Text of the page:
640px-Trinidad_%28Kuba%29_03.jpg?profile=RESIZE_710xDieter Mueller

When I started visiting one of Cuba’s earliest settlements (founded in 1514), down in the central south coast some five or so hours from Havana, in the late 1990s, Trinidad was a sleepy little colonial gem in the rough – as in, fairly shabby like most other Cuban towns, seemingly trapped in amber, even smaller feeling than its population of a little over 70,000.

The colonial quarter was all about cobblestone streets lined with those retro old U.S. cars parked in front of low-slung, late-colonial homes and shops (cigars, art and tourist kitsch especially prominent) with red-terracotta-tile roofs, some also with façades in pastel colors adorned with wrought-iron or wooden window grills. Many other Cuban towns and cities have no shortage of similarly charming archictecture, but here it felt more like a “time capsule” from its early-19th-century heyday than any place outside Old Havana – so perfectly preserved it’s long been a UNESCO World Heritage Site.

And of course, at that time tourism infrastructure was still minimal and basic – some 20 minutes out along the coast at Playa Ancón (below, pictured today) there was a trio of somewhat dated, low-rent beach resorts dating back to the very early years of the Castro revolution, but in the old quarter there were just a limited handful of casas particulares (private rooms and flats for rent) of, shall we say, highly varying standards.

L2F-Sep-16-pic-Cuba-Trinidad-Playa-Anc%C3%B3n-Aleksandar-Todorovic-shutterstock_49204522-640x427.jpg?profile=RESIZE_710xphoto | Aleksandar Todorovic

Fast-forward 21 years, and today Trinidad is one of the country’s most popular destinations outside Havana – both as a day trip from the capital (though it makes for a ruddy long day), via tour operator, taxi, or more cheaply a bus company like ViaAzul. But it’s truly worth at least one or two nights, to be able to fully absorb the charm of the now far livelier and spruced up historic centre, with a raft of shops, hotels, restaurants, bars, and music venues catering to the tourist trade – not to mention several interesting sites right outside town.

Said historic centre has as its focal point the Plaza Mayor (top), a curious bit of business unlike most others I’ve seen because it’s divided by white wrought-iron fences into mini gardens. The neoclassical Church of the Holy Trinity is the main building, the current incarnation finished in 1892, housing a prized wood statue of Christ (the “Lord of the True Cross”) dating from the 18th century. Alongside, yellow with white balustrades, is the 18th-to-early-19th-century Palacio Brunet, now housing the Museo Romántico, which showcases period furnishings and and art. Elsewhere on the square sits the 18th-century manse of the Sánchez Iznaga family of sugar barons, now a museum of architecture of the period, and the also neoclassical Palacio Cantero, housing the Museo Histórico Municipal (great view over the old town from the roof here, too).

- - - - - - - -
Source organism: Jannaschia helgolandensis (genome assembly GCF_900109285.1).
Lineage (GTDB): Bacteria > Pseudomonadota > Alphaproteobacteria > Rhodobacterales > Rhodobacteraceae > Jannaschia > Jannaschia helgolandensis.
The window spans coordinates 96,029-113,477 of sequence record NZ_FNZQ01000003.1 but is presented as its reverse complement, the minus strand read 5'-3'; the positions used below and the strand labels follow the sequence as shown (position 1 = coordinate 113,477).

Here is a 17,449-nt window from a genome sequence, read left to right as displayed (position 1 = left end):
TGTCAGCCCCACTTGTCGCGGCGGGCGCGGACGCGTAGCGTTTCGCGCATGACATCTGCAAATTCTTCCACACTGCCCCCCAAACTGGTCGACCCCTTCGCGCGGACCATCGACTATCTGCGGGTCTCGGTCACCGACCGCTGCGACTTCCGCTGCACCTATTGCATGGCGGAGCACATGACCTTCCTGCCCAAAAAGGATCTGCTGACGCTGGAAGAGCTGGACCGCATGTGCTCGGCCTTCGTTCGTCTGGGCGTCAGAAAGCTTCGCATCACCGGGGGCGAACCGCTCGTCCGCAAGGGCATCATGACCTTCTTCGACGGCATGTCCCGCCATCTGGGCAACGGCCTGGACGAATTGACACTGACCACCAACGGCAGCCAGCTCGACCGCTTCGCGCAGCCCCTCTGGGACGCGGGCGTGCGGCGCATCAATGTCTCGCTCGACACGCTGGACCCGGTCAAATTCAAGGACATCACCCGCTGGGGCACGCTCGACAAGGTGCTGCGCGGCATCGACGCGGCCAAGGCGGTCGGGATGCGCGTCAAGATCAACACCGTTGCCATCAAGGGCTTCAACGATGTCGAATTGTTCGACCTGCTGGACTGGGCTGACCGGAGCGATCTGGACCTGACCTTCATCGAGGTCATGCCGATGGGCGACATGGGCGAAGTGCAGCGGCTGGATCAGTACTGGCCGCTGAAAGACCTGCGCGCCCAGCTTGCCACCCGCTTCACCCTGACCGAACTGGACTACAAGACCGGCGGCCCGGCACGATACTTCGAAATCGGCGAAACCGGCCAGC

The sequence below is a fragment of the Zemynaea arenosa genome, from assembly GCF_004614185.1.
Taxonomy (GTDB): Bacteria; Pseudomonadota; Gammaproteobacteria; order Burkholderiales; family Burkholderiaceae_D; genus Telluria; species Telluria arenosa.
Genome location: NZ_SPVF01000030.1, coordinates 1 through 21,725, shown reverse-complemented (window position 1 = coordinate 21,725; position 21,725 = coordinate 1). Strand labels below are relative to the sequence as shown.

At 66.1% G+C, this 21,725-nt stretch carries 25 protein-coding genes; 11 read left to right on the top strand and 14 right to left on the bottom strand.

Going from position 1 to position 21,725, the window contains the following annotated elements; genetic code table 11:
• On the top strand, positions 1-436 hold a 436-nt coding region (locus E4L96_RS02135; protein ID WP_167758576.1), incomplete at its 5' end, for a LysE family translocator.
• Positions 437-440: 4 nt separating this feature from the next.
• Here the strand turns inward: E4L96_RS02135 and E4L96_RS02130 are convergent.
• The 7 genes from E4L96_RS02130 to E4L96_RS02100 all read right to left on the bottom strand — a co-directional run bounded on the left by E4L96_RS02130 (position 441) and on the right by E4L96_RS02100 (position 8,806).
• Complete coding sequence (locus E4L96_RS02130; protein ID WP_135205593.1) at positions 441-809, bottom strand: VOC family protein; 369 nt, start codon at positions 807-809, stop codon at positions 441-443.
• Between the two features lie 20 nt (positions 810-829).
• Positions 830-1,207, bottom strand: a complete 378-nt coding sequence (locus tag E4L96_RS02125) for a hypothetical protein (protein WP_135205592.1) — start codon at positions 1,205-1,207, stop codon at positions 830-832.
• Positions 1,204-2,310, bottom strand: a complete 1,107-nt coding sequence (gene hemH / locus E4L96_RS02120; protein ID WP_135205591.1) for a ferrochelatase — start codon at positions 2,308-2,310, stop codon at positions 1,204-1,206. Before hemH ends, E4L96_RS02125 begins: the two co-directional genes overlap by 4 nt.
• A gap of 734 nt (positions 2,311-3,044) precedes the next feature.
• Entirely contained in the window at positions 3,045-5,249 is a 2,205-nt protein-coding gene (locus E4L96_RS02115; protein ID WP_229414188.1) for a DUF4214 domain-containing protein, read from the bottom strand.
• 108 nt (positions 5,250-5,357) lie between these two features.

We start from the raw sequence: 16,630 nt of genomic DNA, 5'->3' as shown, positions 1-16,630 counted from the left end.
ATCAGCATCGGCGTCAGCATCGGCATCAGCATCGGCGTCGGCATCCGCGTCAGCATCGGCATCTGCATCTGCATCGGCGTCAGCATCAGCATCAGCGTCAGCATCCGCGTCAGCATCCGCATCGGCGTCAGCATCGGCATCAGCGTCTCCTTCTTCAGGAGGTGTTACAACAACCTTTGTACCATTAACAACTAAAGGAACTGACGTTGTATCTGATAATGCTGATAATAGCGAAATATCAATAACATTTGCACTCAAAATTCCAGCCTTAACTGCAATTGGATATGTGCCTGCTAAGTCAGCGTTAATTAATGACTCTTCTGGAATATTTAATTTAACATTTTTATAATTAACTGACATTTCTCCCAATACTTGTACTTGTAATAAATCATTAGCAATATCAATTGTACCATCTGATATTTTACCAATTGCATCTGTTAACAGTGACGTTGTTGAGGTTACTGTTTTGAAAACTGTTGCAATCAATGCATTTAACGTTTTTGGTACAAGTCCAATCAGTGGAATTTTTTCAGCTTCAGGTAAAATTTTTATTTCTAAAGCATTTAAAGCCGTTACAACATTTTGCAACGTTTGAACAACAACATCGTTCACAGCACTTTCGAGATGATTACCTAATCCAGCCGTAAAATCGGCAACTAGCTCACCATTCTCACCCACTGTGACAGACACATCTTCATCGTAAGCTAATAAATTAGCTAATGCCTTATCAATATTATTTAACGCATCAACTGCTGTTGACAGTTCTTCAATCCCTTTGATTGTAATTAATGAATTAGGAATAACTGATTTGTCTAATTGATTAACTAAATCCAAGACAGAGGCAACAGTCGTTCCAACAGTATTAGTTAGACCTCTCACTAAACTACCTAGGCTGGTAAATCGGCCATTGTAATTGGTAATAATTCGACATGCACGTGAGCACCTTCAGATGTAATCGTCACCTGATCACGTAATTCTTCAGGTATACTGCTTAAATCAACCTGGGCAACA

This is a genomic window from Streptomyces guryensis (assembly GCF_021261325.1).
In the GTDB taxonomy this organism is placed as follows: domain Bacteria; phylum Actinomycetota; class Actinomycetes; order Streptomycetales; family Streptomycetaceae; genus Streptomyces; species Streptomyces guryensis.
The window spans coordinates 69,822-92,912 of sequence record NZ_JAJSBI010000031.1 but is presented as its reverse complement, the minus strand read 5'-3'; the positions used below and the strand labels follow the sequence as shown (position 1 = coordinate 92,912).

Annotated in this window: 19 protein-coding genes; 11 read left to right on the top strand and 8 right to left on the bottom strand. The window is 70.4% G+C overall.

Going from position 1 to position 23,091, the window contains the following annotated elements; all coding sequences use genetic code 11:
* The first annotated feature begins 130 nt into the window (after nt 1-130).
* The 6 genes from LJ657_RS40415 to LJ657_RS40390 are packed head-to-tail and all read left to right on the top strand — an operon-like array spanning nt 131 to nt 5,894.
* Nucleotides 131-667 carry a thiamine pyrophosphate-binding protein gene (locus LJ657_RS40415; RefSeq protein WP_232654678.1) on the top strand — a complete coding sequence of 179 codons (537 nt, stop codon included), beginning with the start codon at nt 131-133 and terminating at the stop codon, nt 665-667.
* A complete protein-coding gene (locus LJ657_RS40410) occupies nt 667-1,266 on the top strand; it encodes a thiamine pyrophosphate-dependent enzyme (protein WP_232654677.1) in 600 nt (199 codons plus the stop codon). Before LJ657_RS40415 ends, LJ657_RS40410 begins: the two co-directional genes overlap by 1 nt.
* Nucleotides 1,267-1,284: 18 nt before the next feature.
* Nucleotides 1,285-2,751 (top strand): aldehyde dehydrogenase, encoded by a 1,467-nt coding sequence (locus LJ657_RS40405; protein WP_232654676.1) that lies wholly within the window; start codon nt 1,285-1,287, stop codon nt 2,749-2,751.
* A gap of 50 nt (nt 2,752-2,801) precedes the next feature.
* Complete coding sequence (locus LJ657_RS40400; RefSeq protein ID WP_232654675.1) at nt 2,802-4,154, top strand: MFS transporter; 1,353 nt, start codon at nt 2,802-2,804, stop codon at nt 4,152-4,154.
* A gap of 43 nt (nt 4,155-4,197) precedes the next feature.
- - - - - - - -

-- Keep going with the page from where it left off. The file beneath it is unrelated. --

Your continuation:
Other museums include the onetime church and convent of San Francisco on Calle Echerri, now devoted to the “National Museum of the Struggle Against Bandits”, documenting the 1960s fight against anti-Castro guerrillas who held out in the rugged nearby Escambray Mountains for several years (if you take the ideological bias with a few necessary grains of salt, it’s still a fascinating look back at that tumultuous period), and the Casa de Aldeman Ortiz on the Plaza Mayor, displaying (and selling) very good-quality contemporary Cuban art.

Furthermore, these days, as in Old Havana, the cobblestones of Trinidad ring with the sound of música – both bands playing in bars and restaurants, and music and dancing venues offering a range of tropical sounds, from classic boleros, trova, and son to salsa and reggatetón, as the open-air Casa de la Musica, just off the Plaza Mayor, and also nearby on Calle Cristo, the Casa de la Trova. Of course, once you get away from this lively historic center, much of the rest of old Trinidad remains rather shabby, run-down, and poor, but that in itself makes for some interesting – and don’t worry, safe – strolling.

L2F-Sep-16-pic-Cuba-Trinidad-Valle-de-los-Ingenios-Iznaga-Tower-steam-train-PHB.cz-Richard-Semik-shutterstock_66492262.jpg?profile=RESIZE_710xPHB.cz (Richard Semik)

Outside of town, if sun, sand, and surf are your thing, lovely Playa Ancón is absolutely worth a visit (and here's a thought for our U.S. readers: even with their recent tightening, current U.S. government rules on travel to Cuba still do allow it for cultural and other learning purposes, but not for frolics on the beach, so Trinidad actually offers a brilliant option for having your cake and eating it, too).

Meanwhile, while some 20 to 30 minutes inland you’ll find the other component of the UNESCO World Heritage site: a three-valley region collectively called the Valle de los Ingenios (Valley of the Sugar Mills), where among the ruins of 70-some sugar mills you can get a sense of what plantation life was like at select sites such as Guachinango, where the casona (“great house”) is mostly intact, and especially Manaca Iznaga, where in addition to the casona you can see some slave quarters and climb the iconic Torre Iznaga (above), an actually rather fetching, 147-foot (45-meter) masonry tower, built in 1816 and once Cuba’s highest structure, from which overseers could keep a better eye on the slaves going about their business below. They've also in the years since my first visit added a restored steam train to boost the tourist trade.

Chattel slavery
was a horrifically brutal business, to be sure, but as with so much else in this world, it made Trinidad what it is today.


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